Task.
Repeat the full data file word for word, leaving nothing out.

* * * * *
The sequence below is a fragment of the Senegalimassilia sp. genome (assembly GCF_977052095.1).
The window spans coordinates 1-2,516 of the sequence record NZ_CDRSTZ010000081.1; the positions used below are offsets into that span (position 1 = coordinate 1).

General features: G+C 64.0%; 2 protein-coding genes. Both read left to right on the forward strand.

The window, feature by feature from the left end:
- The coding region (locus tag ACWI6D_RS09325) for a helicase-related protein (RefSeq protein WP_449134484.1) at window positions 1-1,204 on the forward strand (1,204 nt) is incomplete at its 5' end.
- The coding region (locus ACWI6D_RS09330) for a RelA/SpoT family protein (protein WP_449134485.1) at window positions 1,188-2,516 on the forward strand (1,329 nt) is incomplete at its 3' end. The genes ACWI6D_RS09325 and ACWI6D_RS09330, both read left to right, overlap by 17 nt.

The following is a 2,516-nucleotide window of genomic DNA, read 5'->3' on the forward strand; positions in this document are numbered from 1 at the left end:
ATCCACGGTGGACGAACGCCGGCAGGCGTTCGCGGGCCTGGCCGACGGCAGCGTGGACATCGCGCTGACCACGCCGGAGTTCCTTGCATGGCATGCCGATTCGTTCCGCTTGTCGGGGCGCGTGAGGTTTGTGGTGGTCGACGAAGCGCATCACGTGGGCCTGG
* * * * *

The sequence below is a fragment of the Senegalimassilia sp. genome (assembly GCF_977052095.1).
The window spans coordinates 1-2,516 of the sequence record NZ_CDRSTZ010000081.1; the positions used below are offsets into that span (position 1 = coordinate 1).

General features: G+C 64.0%; 2 protein-coding genes. Both read left to right on the forward strand.

The window, feature by feature from the left end:
- The coding region (locus tag ACWI6D_RS09325) for a helicase-related protein (RefSeq protein WP_449134484.1) at window positions 1-1,204 on the forward strand (1,204 nt) is incomplete at its 5' end.
- The coding region (locus ACWI6D_RS09330) for a RelA/SpoT family protein (protein WP_449134485.1) at window positions 1,188-2,516 on the forward strand (1,329 nt) is incomplete at its 3' end. The genes ACWI6D_RS09325 and ACWI6D_RS09330, both read left to right, overlap by 17 nt.

The following is a 2,516-nucleotide window of genomic DNA, read 5'->3' on the forward strand; positions in this document are numbered from 1 at the left end:
ATCCACGGTGGACGAACGCCGGCAGGCGTTCGCGGGCCTGGCCGACGGCAGCGTGGACATCGCGCTGACCACGCCGGAGTTCCTTGCATGGCATGCCGATTCGTTCCGCTTGTCGGGGCGCGTGAGGTTTGTGGTGGTCGACGAAGCGCATCACGTGGGCCTGG